Ah science, how I love thee. Every day it seems like more solutions are being found to really important things, like materials science and the environment.
Renewable energy is on everyone’s mind but there’s a few things that are at the bleeding edge of “That would really be something.” Most accessible green energy technologies aren’t yet really green – wind turbines that kill birds & bats (controversial), “bio-fuels” that are dependent on tons of plant matter that should be used for things like growing food, etc. etc. So imagine how great it would be if something like algae (there’s a lot of it and it just keeps getting more out of hand) became that source of renewable energy. We could be taking out something that is often the ocean’s response to industrial pollutants and turn it into something that replaces things like oil and coal. Except there’s still a few key discoveries keeping the idea stuck at “potential.” It’s part of a huge list of science that has the power to be game changing, but has yet to be adopted by industry or “discovered” by people en masse.
Then in the first month of 2012 there’s this:
When the team fed alginate to their engineered E. coli, the microbes pumped out ethanol, the researchers report in the Jan. 20 Science. The system yields 80 percent of the theoretical maximum amount of ethanol for a given amount of biomass, the scientists noted, and with further tweaking will probably be even more efficient.Part of the beauty of the system is its flexibility, says Yoshikuni. Because the alginate-degrading enzyme is released into the environment, initial breakdown products can easily be harvested for creating useful compounds such as precursors to nylon or plastics. And when E. coli consume the broken-down alginate the bacteria generate a lot of pyruvate, a chemical intermediate useful for making fuels such as butanol or biodiesel.Seaweed is already harvested at commercial scale in several countries for other uses, and Bio Architecture Lab is working on a pilot plant in Chile to convert seaweed into fuel, says company CEO Daniel Trunfio. Also, any seaweed will do, he notes. “We like to say we’re seaweed agnostic — we can process any brown algae.”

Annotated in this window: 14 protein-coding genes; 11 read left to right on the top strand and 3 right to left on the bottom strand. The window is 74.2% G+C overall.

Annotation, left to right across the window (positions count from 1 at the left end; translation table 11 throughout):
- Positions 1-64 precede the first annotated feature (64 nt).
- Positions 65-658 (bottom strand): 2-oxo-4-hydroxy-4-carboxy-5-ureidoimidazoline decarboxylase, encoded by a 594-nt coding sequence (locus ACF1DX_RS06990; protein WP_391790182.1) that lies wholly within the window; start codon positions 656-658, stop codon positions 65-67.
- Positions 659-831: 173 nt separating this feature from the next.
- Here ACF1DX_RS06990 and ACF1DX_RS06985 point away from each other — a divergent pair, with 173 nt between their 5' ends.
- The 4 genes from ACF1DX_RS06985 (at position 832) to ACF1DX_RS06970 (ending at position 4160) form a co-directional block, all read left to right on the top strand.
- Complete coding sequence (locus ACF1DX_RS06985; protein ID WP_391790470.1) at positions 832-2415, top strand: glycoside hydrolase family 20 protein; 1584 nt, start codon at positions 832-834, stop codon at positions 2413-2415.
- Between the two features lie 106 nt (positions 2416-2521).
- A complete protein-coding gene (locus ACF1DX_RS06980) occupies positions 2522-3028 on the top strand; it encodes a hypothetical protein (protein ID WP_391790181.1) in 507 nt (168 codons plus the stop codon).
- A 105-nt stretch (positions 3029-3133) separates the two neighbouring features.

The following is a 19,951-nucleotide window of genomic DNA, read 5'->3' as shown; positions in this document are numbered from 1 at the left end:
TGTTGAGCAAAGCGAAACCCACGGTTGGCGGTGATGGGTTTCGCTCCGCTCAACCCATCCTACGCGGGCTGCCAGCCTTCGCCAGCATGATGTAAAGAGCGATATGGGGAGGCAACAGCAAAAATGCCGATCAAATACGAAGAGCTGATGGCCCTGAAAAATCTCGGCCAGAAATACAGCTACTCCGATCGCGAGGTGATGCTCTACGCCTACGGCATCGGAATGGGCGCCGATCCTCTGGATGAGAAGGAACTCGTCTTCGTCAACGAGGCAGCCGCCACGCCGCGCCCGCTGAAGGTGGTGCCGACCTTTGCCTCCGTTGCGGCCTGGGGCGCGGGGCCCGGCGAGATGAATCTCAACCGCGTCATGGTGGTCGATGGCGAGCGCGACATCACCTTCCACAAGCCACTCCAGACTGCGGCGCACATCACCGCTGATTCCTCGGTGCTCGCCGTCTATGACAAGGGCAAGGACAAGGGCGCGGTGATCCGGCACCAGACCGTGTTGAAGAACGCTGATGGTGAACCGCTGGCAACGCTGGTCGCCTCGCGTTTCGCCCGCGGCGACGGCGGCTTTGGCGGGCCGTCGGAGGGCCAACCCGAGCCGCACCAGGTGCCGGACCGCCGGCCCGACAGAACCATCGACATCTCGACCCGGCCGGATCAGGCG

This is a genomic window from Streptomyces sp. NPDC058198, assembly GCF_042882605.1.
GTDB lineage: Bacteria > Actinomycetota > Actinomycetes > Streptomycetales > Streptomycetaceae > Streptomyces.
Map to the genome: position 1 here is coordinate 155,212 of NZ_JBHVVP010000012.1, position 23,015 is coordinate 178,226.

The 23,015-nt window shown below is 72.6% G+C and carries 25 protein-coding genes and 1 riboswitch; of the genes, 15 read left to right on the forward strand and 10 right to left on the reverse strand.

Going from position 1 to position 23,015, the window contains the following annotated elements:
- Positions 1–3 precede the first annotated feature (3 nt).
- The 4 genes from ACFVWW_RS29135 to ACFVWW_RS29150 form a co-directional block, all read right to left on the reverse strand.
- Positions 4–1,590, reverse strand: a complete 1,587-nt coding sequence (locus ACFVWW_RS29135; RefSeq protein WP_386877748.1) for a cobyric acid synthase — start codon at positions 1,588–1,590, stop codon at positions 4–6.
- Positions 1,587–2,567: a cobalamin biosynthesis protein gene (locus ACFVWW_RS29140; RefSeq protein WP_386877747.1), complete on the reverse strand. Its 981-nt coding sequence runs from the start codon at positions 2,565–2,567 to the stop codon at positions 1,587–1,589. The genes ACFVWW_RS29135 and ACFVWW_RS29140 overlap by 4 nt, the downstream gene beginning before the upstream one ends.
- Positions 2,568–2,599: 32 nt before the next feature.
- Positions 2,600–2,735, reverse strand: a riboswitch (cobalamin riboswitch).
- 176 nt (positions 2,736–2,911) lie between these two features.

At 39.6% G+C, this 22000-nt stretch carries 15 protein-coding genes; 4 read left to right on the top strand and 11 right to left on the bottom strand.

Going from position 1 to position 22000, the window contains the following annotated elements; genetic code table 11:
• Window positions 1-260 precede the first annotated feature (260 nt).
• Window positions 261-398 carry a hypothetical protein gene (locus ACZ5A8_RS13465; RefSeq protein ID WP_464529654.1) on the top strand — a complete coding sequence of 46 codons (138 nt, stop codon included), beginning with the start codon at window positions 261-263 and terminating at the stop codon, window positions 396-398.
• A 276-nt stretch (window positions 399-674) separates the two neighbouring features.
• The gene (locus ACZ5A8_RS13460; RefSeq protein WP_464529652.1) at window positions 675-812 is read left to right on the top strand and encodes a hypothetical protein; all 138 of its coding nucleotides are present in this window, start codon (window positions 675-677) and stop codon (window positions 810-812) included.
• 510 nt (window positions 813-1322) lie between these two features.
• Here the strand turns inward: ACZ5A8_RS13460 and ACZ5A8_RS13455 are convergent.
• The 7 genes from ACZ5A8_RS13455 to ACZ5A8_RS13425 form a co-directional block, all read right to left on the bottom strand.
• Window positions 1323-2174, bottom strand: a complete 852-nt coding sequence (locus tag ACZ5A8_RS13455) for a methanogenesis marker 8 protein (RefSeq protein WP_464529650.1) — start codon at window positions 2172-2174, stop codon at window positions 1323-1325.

And here’s the really awesome thing that’s caused me to go from being a die-hard pessimist to a cautious optimist: Big Business is participating in trials, making sustainability pledges and finding new ways to do things across all industries. Even the airline and transportation industries!
“Unlike cars where there are millions of filling stations, there are only about 1,700 aviation stations in the world. So if you can get the right fuel, like mass-produced algae, then getting it to 1,700 outlets is not so difficult,” Branson said.Branson, who announced last month he hoped Virgin would soon be able to use waste gases from industrial steel and aluminium plants as a fuel, said the industry should aim for 50% sustainable fuels by 2020.”I would be very disapointed if not. Once the breakthrough takles place, getting to 50-100% is not unrealistic. Aviation fuel is 25-40% of the running costs of airlines so the industry is open to new fuels.”Branson, whose Virgin group owns 51% of Virgin Atlantic Airways, was speaking in advance of the launch in Durban of RenewableJetFuels.org, an open access website that assesses and updates the progress of companies planning to produce commercial-scale renewable fuel for aviation.
now is testing algae-biofuels as well: Right now the Maersk Kalmar is en route from Northern Europe to India running a blend of algae-biofuel and petroleum-based fuel.During the 30-day trip, over 6500 nautical miles, a variety of blend percentages will be tested, including testing how well the ship performs on 100% biofuel. Emissions of greenhouse gases as well as particulate pollution are being monitored along the route.